• Record of Decision September 2004 Graces Quarters Operable Unit A: Groundwater Final Aberdeen Proving Ground, Edgewood, Maryland Page 17 of 56 Groundwater samples were collected from approximately 46 geoprobes, approximately 10 borings, and approximately 42 monitoring wells. Geoprobes are temporary sampling points and are removed after samples have been collected. The compound detected at the highest concentration was 1,1.2.2-tetrachloroethane at 181.000 µg/L in a groundwater sample from a geoprobe. Confirmed peak detections (repeated detections in permanent wells) of 1.1.2.2-tetrachloroethane are much lower and are on the order of 2,000 to 3,000 µg/L. Carbon tetrachloride, trichloroethene and chloroform were detected in the 1,000 to 3,000 µg/L range, although the majority of the positive detections were below 1,000 µg/L. Tetrachloroethene was detected at lower concentrations than the previously mentioned constituents. There are no known specific contaminant source areas at Graces Quarters. It is likely that the contaminants were introduced to the surficial aquifer as multiple non-point source releases of solvents used during the testing of CWM. The contaminants have formed a plume of contaminated groundwater originating in the surficial aquifer and migrating to the south and into the middle aquifer through pathways in the confining layer. Based on the distribution of contaminants and detected concentrations, it is believed that residual DNAPL may exis t in the surficial aquifer in the area where concentrations exceed 1,000 µg/L total VOCs. This presumption is consistent with the EPA current guidance suggesting DNAPL should be considered as the principal threat and be suspected at areas where the concentration levels of individual constituents exceed one or more percent of their effective solubilities. The EPA guidance also advises using treatment to destroy principal threats and to contain or use engineering methods to address non-principal threats (e.g., dilute VOC plume). In 1999 and 2000, pilot scale testing was conducted to assess the efficacy of injecting a vitamin B12 amendment into the subsurface via recirculation wells. This test demonstrated that this technology effectively degraded the contaminants in the aquifer, rapidly reducing the concentrations within an 80 ft radius of the test well. Concentrations did not rebound following shut down of the system indicating the treatment is effective at remediating potential residual, dense non-aqueous phase solvents. During operation of the system, reducing conditions created in the aquifer temporarily mobilizes naturally occurring arsenic in the formation. Concerns regarding this condition raised by EPA were addressed in a 2004 technical memorandum demonstrating that this is a temporary and reversable condition. It is believed that contamination in the middle aquifer has been transported as dissolved phase only and that no residual DNAPL exists in the middle aquifer -- total VOC concentrations in the middle aquifer are typically less than 1,000 µg/L although peak concentrations exceed 3,000 µg/L. Table 1 presents the areal extent and volume of groundwater contamination in the surficial and middle aquifers at various concentration ranges. These estimates are based on calculations using the Groundwater Modeling System (GMS) software, present understanding of contaminant distribution, and a porosity of 20 percent. Figures 8 and 9 show the areal extent of the total VOC plumes in the surficial and middle aquifers, respectively.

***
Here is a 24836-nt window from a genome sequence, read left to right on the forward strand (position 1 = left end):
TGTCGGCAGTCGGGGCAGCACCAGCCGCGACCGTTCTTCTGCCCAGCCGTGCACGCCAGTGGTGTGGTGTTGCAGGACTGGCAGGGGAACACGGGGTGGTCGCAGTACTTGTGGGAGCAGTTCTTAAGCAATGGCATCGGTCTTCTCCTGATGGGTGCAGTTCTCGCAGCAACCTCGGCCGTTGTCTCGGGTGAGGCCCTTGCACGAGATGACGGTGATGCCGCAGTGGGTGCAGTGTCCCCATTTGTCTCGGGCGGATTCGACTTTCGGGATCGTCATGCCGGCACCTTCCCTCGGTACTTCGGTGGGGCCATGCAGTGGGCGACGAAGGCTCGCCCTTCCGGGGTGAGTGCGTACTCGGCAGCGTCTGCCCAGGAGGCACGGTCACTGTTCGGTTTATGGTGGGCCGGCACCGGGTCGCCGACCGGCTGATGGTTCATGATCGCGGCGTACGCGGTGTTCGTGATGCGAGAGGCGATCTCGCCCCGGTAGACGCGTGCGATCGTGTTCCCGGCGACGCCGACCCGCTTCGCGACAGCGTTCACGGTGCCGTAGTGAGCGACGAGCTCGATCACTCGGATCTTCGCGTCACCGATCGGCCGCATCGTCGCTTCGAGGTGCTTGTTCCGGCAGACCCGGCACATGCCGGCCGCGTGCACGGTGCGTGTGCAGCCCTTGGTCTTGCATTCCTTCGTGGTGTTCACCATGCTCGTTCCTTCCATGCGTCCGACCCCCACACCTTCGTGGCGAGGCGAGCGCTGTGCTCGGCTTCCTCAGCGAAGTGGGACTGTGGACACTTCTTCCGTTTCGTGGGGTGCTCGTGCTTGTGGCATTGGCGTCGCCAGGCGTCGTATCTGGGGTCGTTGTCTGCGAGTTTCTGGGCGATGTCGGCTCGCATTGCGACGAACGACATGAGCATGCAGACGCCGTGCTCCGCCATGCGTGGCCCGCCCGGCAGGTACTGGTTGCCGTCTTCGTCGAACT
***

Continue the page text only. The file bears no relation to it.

• Record of Decision September 2004 Graces Quarters Operable Unit A: Groundwater Final Aberdeen Proving Ground, Edgewood, Maryland Page 18 of 56 Table 1. Areas and volumes of contaminated groundwater in Graces Quarters Operable Unit A -Primary Test Area (APG, 1999).